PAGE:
The concession to allow Sinn Fein MPs to have office facilities and special status, as the hon. Member for Crewe and Nantwich (Mrs. Dunwoody) described it, forms no part of the Belfast agreement. It is separate from it—a point on which there seems to be some confusion in the House. I should just about have been prepared to make that concession if Sinn Fein-IRA had fulfilled everything that it signed up to in the Belfast agreement: if it had renounced violence for good and if there was no terrorist activity, intimidation, extortion, or any of the other problems to which the Secretary of State rightly alluded, and which gave rise to the suspension. To have offered that concession in the prevailing circumstances was a serious error of judgment, which has since been underlined by events. Since last December, matters have got worse rather than better; otherwise, the Executive and the Assembly would not now be suspended and the Secretary of State would not have made the robust remarks that he rightly made today about the problems of Sinn Fein-IRA.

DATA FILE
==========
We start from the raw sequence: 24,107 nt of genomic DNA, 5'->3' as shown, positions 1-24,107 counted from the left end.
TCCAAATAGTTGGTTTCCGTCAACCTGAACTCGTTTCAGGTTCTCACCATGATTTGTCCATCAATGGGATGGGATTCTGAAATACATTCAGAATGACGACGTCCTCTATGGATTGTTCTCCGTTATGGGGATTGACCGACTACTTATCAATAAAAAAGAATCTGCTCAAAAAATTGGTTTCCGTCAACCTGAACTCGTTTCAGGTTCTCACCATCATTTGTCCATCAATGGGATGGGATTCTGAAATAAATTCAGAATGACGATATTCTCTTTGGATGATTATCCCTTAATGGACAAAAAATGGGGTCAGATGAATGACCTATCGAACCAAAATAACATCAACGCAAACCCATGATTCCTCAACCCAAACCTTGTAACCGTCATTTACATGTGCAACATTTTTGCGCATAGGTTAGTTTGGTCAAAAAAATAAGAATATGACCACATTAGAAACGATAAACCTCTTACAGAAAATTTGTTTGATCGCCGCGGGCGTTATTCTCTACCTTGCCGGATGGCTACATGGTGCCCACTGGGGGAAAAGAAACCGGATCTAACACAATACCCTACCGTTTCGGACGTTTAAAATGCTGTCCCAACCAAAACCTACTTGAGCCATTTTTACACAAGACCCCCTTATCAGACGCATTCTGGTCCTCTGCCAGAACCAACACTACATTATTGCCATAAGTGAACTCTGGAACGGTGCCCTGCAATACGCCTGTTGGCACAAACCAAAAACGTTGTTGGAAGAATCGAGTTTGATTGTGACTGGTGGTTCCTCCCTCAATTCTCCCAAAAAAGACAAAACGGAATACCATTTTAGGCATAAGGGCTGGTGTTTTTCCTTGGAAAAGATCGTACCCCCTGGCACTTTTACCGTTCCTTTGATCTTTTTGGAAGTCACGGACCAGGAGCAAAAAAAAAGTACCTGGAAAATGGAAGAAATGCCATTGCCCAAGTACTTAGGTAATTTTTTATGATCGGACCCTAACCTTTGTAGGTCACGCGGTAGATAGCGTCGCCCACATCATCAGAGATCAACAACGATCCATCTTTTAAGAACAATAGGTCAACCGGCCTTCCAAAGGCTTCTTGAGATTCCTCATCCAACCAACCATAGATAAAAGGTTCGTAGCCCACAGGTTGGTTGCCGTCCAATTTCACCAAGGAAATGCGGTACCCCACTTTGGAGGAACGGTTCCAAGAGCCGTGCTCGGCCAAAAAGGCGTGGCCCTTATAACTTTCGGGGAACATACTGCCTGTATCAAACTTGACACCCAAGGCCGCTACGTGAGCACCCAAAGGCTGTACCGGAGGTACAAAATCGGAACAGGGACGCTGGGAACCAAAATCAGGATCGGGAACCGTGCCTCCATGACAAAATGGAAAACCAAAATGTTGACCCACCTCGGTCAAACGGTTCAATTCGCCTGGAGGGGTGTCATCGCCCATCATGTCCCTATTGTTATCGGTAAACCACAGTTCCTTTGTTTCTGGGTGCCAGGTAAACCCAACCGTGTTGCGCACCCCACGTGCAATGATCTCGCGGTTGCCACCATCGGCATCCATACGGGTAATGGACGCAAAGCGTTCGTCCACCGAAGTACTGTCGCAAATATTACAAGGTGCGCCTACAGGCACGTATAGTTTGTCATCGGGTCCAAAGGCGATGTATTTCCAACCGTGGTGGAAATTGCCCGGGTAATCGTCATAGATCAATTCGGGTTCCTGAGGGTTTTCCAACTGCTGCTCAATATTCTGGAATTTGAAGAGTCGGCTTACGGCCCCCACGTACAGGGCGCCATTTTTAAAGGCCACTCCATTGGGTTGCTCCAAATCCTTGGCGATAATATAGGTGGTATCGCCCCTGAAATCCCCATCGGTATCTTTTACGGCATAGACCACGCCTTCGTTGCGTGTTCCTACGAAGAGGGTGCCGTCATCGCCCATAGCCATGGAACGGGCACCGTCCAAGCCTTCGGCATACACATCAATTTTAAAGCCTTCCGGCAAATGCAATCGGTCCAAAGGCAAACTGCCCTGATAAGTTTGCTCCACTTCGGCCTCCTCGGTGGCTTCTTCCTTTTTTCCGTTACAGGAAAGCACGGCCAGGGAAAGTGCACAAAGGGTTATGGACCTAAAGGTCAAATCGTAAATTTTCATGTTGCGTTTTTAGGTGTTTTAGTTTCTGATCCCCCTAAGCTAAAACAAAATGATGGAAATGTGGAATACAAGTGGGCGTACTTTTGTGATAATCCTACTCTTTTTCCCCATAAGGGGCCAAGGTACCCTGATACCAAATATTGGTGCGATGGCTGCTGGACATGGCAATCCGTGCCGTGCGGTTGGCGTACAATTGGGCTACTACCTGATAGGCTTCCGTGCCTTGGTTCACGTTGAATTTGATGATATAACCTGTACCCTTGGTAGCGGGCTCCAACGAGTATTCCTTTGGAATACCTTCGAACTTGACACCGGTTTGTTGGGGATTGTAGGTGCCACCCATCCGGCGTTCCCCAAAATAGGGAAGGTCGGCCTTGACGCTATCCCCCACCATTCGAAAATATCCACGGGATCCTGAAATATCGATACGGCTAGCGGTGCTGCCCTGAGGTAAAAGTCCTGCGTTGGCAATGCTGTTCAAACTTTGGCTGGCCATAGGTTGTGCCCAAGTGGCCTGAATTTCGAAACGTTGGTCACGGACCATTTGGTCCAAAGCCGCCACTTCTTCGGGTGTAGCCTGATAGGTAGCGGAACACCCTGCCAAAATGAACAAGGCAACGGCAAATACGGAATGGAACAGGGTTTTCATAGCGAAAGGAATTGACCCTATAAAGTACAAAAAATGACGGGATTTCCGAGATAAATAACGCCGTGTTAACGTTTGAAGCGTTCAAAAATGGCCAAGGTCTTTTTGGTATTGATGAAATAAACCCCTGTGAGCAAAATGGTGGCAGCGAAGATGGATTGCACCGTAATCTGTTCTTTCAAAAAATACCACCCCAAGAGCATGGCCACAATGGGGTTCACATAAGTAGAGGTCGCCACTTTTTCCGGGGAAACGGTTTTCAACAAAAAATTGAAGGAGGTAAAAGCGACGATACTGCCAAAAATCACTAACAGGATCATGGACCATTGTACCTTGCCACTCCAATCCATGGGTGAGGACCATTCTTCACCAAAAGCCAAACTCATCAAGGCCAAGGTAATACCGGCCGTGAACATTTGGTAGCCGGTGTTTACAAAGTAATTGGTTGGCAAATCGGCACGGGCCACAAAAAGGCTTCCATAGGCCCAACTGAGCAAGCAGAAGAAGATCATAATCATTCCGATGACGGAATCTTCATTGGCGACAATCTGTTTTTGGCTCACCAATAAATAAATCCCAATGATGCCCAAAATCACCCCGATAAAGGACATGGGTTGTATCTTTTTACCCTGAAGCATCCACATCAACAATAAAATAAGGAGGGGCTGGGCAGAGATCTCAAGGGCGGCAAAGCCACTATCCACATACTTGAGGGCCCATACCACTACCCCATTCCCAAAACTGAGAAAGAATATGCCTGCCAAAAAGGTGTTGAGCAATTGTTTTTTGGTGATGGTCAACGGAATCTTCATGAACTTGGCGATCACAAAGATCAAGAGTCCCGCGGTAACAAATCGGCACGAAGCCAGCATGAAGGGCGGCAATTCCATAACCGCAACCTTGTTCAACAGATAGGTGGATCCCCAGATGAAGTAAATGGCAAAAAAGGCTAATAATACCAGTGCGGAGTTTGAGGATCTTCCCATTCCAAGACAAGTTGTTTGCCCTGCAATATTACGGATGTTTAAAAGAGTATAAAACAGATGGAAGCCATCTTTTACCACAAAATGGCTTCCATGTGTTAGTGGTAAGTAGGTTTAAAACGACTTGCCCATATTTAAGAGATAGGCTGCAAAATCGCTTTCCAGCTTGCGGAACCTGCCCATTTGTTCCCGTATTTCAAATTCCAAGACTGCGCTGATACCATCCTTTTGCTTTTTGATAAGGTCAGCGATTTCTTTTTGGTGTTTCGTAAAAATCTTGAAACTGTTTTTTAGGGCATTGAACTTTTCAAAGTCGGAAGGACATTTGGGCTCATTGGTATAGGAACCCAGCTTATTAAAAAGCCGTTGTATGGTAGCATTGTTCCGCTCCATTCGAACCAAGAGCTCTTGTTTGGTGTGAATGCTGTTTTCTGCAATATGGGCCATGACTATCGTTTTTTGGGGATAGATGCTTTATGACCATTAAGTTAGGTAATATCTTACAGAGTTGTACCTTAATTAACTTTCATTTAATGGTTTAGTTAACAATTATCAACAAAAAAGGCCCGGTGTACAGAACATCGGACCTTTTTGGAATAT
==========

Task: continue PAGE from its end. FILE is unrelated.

I find it extraordinary that the hon. Members for Montgomeryshire and for Glasgow, Cathcart should imply that my colleagues on the Front Bench are somehow wrong to table this motion for the first half of our Supply day. This is a serious issue on two counts. First, should we give concessions to people who have let us down? Surely, the answer is no. If a concession is given in the hope of receiving more, and less is received, in most normal circumstances that concession would be withdrawn. That would be the reasonable, straightforward thing to do. Secondly, there is the question—raised by the hon. Member for Crewe and Nantwich and others—of the principle of having two classes of MPs with differing status. I am extremely worried about having two such classes. I believe that every Member should take the oath and, having done so, enjoy the full facilities.